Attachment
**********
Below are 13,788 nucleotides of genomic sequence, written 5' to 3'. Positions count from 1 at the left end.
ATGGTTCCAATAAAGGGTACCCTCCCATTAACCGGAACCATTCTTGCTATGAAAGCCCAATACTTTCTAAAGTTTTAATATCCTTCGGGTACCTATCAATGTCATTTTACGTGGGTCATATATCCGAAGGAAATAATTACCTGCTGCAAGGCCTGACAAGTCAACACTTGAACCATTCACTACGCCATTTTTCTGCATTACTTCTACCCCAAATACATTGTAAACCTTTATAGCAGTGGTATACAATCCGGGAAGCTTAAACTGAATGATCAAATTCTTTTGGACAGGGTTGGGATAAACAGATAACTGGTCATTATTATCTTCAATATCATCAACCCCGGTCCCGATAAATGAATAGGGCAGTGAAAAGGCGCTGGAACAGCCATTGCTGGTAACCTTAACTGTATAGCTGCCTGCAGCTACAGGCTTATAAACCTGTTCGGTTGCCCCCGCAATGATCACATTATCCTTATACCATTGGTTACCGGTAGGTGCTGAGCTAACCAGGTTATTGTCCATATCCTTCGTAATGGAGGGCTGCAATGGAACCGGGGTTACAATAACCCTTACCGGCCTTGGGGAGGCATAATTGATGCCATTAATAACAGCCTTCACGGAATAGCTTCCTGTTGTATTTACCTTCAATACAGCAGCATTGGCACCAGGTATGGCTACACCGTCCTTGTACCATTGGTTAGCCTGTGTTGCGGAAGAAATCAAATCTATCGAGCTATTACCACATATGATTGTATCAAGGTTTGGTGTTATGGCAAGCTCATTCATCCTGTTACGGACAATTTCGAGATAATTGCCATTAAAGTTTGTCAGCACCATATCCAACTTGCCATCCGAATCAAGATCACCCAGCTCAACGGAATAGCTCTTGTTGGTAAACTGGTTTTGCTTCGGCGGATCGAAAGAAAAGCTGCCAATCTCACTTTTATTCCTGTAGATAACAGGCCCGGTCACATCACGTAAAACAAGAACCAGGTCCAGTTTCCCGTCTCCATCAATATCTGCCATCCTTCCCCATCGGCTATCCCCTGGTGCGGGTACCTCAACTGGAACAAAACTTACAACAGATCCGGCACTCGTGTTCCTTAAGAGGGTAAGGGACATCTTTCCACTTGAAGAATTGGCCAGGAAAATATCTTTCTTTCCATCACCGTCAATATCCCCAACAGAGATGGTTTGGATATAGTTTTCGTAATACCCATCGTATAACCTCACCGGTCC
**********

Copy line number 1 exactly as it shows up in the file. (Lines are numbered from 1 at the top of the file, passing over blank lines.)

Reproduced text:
Below are 13,788 nucleotides of genomic sequence, written 5' to 3'. Positions count from 1 at the left end.